When Holiday Valley's Pat Morgan snaps a photo of the latest conditions at the Ellicottville ski resort -- and posts it on Facebook -- he can pretty much count on what happens next.
"Every time we post that picture, we'll get 10,000 to 15,000 impressions," the youth marketing manager for Holiday Valley said in early January. "We had some 40,000 connections on our page alone just last week."
Indeed, ski resort marketing has come a long way since the days of weekly ski columns in newspapers or even daily condition reports on the radio. Social media has opened an entirely new marketing method to not only the young people elevating it to an integral part of modern communication, but skiers of all ages who now depend Facebook and Twitter to remain in touch with the sport.
"Traditionally, it was radio, print and television," said Jane Eshbaugh, Holiday Valley marketing manager. "But more than five years ago now, we began using alternative media, starting with a forum that you get through our website.
"Now it's MySpace, Facebook and Twitter, and not just for younger people but for all generations," she added. "It's been really effective."
At the largest ski resort in Western New York, Eshbaugh estimates that 60 percent of Holiday Valley's customers now use social media to keep abreast of everything from the latest ski conditions to lodging availability.
The experience is similar at Kissing Bridge in Colden, even if officials there are treading lightly into the brave new world of Facebook and Twitter.
"We have a young woman taking care of social media for us, and she has a following," said Peter Calleri, Kissing Bridge director of marketing. "She puts out tweets about the latest thing -- like a new jump box. We let people know this or that has just opened, and all the new features."
Calleri estimates the ski resort has almost 2,000 fans on Facebook in just its first year.
But he is also adopting a "go slow" approach. He said radio and newspaper advertising still works and works well. He likes to think of social media as one tool of many used every day by Kissing Bridge.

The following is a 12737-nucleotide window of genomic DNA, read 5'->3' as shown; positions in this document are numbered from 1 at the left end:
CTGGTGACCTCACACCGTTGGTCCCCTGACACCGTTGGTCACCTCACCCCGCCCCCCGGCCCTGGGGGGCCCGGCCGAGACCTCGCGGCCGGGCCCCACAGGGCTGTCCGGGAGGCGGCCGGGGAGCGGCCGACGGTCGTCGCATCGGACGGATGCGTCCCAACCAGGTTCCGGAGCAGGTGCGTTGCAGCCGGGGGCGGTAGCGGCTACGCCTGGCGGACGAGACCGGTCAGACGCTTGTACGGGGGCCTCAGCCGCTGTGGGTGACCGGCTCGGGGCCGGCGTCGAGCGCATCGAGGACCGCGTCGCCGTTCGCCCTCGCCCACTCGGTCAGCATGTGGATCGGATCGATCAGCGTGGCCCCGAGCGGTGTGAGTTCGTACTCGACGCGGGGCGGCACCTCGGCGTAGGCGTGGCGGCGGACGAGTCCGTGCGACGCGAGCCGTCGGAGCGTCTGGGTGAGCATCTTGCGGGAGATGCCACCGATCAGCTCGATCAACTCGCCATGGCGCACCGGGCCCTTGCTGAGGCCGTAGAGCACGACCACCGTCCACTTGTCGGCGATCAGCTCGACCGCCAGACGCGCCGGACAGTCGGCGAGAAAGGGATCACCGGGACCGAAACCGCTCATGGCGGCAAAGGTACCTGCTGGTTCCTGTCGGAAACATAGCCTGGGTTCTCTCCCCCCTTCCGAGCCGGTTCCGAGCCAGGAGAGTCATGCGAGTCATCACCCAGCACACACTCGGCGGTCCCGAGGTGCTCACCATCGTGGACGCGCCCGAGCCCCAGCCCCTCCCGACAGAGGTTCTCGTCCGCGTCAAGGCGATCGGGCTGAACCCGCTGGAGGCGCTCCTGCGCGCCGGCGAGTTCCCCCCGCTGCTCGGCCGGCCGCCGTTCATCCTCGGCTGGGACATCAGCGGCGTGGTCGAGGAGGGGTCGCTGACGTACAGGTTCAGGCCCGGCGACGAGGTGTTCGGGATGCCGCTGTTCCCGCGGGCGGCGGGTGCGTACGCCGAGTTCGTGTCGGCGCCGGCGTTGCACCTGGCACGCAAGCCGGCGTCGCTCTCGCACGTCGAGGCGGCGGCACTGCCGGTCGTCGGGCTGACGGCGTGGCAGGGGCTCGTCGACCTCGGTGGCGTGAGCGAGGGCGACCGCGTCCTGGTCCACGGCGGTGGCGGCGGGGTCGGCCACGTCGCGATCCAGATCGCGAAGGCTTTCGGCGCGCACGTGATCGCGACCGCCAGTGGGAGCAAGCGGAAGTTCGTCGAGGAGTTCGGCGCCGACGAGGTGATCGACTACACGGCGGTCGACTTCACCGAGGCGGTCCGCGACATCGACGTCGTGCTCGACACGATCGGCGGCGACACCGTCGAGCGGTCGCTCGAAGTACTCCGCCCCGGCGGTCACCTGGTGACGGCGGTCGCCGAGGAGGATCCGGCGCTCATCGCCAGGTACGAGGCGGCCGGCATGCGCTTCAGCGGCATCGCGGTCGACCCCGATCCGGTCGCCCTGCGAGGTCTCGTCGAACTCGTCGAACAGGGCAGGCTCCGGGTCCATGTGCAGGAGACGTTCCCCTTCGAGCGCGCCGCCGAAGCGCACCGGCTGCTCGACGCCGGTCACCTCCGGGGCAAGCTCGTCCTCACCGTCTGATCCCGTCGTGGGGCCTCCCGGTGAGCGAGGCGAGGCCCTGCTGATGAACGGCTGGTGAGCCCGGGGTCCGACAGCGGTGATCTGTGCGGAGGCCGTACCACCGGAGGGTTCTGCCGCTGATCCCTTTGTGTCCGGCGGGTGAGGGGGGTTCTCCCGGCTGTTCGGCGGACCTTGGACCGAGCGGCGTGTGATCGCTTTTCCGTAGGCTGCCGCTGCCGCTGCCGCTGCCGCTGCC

"This has now come upon us, but I wonder how long it will last," he said. "It has to prove itself over a day-to-day basis. Right now, it's tough to judge what piece in your arsenal is bringing in the clients.
"We don't yet want to put all our eggs in one basket," he added, "not until it's proven itself over a long time."
At Holiday Valley, however, marketing officials are sold. Eshbaugh credits, Morgan, 29, with implementing the new technology to Holiday Valley's benefit.
Morgan says his efforts are concentrated on Facebook and Twitter and instant updates posted several times a day. He constantly monitors comments and feedback to stay in touch with customers.
"Some quirky comment is all it takes to get people calling," he said.
And it's no desk job for Morgan. He constantly roams the resort to seek out the latest photos or information for his instant communications, posted via his BlackBerry.
While he can post all kinds of electronic information through the ski area's website and social media outlets, he finds pictures are worth not only a thousand words, but a thousand responses from wired-in skiers.
"A photo will get a lot more impressions than a quote," he said.
His efforts also go beyond the slopes. If Holiday Valley's new Tamarack Club of upscale condos suddenly has a cancellation, social media communications (sometimes with a sweetener like lift tickets) can often instantly fill the void.
Morgan said he began to realize the power of social media as a marketing tool just a few years ago when he challenged a colleague at a New Jersey resort to be first to reach 2,000 fans on Facebook. "Within no time, both sites were at 5,000," he said.
Many Web surfers are beginning to use Facebook as a true news sources, he said, and news of the ski resort industry is no exception. "One you know the precise dynamics of social media," he said, "it really is something."